4. What you need to do your best work

Just like most people, my best work comes from feeling inspired. Working among topics that are complex to solve such as climate change and sustainability transitions can make you weary. I find my inspiration in the stories of people who have thought outside the box. One of my catch phrases is “Think like the box isn’t even there!”. The way Leonardo da Vinci traversed disciplinary boundaries is my biggest inspiration and provides a beacon of light on dark days.

5. Something people usually ask you when they find out what you do for a living

The most common comment is about how I manage to wear so many different hats every day. All I can say is that I like my hatstand full – it keeps me challenged and moving.

6. Something you’ve read recently that has had an impact on you

I am currently re-reading the 1972 tome Limits to Growth. It makes me wonder what it takes for people to make the changes they need to do things differently. This motivates me to inspire younger people to design better, innovate more responsibly and consider planetary boundaries that have been ignored for so many decades.

7. A favourite photo from your camera roll

This photo could be from the depths of one of Sydney’s urban national parks, however it was taken last week from the bridge outside the Incubator’s new scale-up building at 3 Innovation Way on campus.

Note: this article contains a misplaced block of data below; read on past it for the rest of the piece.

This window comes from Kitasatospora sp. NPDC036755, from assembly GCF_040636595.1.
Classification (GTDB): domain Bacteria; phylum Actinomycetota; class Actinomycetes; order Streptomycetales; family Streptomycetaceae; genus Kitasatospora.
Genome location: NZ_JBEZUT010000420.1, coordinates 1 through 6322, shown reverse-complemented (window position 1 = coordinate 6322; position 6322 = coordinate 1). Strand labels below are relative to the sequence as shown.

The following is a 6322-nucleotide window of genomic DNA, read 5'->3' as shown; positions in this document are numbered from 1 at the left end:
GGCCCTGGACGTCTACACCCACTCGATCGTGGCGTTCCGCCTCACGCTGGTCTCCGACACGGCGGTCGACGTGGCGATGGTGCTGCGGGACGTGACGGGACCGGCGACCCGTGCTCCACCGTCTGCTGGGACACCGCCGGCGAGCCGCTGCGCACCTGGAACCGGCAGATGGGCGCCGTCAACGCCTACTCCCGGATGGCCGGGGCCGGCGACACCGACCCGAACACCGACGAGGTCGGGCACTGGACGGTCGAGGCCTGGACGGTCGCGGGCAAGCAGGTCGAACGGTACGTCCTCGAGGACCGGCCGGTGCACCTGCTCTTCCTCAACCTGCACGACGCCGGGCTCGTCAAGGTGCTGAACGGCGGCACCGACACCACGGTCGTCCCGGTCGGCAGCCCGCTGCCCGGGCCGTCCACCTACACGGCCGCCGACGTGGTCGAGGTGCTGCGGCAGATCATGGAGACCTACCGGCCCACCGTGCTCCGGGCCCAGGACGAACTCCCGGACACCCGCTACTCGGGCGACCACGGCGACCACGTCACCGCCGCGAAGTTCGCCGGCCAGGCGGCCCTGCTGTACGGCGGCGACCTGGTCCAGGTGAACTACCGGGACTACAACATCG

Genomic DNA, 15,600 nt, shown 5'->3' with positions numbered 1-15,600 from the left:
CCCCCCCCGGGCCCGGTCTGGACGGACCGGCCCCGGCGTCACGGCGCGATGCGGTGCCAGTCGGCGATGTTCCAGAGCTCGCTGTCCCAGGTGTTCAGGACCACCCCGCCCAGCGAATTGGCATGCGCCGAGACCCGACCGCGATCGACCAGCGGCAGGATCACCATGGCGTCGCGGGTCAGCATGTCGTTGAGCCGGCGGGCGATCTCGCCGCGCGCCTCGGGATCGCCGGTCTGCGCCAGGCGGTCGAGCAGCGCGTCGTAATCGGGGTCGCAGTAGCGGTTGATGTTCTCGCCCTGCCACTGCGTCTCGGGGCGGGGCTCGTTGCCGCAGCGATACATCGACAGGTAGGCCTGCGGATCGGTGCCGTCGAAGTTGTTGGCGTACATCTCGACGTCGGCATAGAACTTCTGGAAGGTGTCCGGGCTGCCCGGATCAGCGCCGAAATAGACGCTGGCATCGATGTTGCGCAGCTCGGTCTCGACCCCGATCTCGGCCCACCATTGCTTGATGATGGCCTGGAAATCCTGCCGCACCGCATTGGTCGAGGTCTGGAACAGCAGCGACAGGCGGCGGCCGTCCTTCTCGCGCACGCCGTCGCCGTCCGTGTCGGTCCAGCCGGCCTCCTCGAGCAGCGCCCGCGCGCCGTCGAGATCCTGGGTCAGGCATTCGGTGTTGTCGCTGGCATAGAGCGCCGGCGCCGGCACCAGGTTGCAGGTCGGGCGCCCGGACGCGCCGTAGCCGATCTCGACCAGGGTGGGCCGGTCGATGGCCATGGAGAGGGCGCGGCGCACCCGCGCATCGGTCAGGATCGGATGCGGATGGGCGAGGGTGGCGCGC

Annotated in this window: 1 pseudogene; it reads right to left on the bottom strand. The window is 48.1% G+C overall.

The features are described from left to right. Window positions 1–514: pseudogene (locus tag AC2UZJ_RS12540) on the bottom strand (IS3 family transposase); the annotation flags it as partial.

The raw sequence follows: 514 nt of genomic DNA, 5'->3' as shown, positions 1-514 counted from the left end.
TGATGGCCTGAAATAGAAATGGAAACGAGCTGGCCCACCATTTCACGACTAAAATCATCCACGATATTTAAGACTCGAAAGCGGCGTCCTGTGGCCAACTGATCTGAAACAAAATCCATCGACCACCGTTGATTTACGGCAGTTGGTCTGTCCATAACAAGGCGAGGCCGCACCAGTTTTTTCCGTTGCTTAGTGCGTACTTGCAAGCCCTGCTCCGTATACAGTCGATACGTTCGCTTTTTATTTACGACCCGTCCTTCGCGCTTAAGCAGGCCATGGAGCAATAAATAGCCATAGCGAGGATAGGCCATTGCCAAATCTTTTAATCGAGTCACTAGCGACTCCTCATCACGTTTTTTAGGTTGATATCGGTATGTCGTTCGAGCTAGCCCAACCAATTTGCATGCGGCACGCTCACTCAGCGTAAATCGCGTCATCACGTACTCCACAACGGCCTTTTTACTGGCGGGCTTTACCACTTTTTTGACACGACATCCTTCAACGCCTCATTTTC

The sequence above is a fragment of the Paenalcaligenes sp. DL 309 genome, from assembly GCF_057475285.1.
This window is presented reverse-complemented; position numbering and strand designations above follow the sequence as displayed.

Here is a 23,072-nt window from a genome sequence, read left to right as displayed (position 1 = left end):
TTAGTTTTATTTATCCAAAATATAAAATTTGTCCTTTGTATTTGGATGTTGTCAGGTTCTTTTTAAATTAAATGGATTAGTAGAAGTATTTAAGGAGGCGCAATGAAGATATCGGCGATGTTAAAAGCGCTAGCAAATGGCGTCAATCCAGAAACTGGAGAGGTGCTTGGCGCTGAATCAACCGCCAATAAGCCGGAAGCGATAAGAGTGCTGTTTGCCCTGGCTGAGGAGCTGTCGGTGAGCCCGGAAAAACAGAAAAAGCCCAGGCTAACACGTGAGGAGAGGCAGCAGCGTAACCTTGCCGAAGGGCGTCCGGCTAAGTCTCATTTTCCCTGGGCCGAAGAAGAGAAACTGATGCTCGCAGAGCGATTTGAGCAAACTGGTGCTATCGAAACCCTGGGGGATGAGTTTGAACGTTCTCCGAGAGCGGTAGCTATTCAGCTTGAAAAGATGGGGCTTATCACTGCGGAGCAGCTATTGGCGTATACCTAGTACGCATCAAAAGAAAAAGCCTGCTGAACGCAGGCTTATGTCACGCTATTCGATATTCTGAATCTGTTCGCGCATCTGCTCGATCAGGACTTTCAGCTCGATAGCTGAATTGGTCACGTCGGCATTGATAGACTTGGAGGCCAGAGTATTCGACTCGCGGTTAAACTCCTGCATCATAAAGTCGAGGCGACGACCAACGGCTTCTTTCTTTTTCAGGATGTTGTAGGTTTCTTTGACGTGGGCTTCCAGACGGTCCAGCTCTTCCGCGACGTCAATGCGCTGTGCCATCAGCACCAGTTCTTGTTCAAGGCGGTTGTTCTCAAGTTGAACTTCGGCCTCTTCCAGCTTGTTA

I spent some time there watching a longfin eel. The eel was roughly one metre long, which would put it halfway through its growth cycle. These eels are born in New Caledonia and migrate to Australia to grow in our freshwater streams. Once they reach about two metres in length, which could take up to 20 years, they migrate back to the oceanic water of their birthplace to spawn. Next time you walk past one of the streams on campus, be sure to keep a look out for these fascinating creatures.


 8. Where you live and what you like about living there

Although I love the ocean, I find my roots are regenerated most amongst the trees. I live adjacent to the Lane Cove National Park and get to experience daily visits from wildlife. We have a self-organised menagerie at my house, which reminds me we are part of nature and must not take it for granted, and instead, strive to protect it.

9. A personal quality you value in others

Authenticity is very important to me. I expect to see people true to their word, but also true to themselves. I enjoy seeing people take their journey to find their purpose.

10. I’m happiest when…

…I am solving problems. I love growing my toolkit and whipping out a creative exercise that sparks the imagination. Challenging our current understanding of things by looking through novel lenses and intentionally creating a different view is where true innovation comes from.

I love the quote: “We cannot solve our problems with the same level of thinking that created them.” For climate change, past thinking got us in this mess, and future thinking will help get us out of it. That’s what I hope to catalyse for the Incubator’s students as they are the next generation of problem solvers.